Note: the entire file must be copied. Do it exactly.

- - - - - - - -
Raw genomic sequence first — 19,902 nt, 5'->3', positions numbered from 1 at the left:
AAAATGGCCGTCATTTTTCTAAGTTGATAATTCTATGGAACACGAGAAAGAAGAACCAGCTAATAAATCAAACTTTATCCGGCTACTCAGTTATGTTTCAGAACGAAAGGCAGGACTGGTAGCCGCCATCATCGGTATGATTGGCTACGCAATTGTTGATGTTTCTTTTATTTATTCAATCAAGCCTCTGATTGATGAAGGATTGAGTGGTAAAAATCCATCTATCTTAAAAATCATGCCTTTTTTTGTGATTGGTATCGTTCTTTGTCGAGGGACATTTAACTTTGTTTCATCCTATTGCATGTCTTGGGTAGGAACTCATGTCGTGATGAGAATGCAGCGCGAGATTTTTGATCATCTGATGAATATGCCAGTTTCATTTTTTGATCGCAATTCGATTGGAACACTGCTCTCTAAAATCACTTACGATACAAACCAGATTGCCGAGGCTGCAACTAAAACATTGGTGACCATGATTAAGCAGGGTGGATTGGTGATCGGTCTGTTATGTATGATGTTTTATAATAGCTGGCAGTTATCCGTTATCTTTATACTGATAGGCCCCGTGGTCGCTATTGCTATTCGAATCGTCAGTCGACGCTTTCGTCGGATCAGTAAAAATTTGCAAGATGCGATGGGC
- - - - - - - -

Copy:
Raw genomic sequence first — 19,902 nt, 5'->3', positions numbered from 1 at the left:
AAAATGGCCGTCATTTTTCTAAGTTGATAATTCTATGGAACACGAGAAAGAAGAACCAGCTAATAAATCAAACTTTATCCGGCTACTCAGTTATGTTTCAGAACGAAAGGCAGGACTGGTAGCCGCCATCATCGGTATGATTGGCTACGCAATTGTTGATGTTTCTTTTATTTATTCAATCAAGCCTCTGATTGATGAAGGATTGAGTGGTAAAAATCCATCTATCTTAAAAATCATGCCTTTTTTTGTGATTGGTATCGTTCTTTGTCGAGGGACATTTAACTTTGTTTCATCCTATTGCATGTCTTGGGTAGGAACTCATGTCGTGATGAGAATGCAGCGCGAGATTTTTGATCATCTGATGAATATGCCAGTTTCATTTTTTGATCGCAATTCGATTGGAACACTGCTCTCTAAAATCACTTACGATACAAACCAGATTGCCGAGGCTGCAACTAAAACATTGGTGACCATGATTAAGCAGGGTGGATTGGTGATCGGTCTGTTATGTATGATGTTTTATAATAGCTGGCAGTTATCCGTTATCTTTATACTGATAGGCCCCGTGGTCGCTATTGCTATTCGAATCGTCAGTCGACGCTTTCGTCGGATCAGTAAAAATTTGCAAGATGCGATGGGC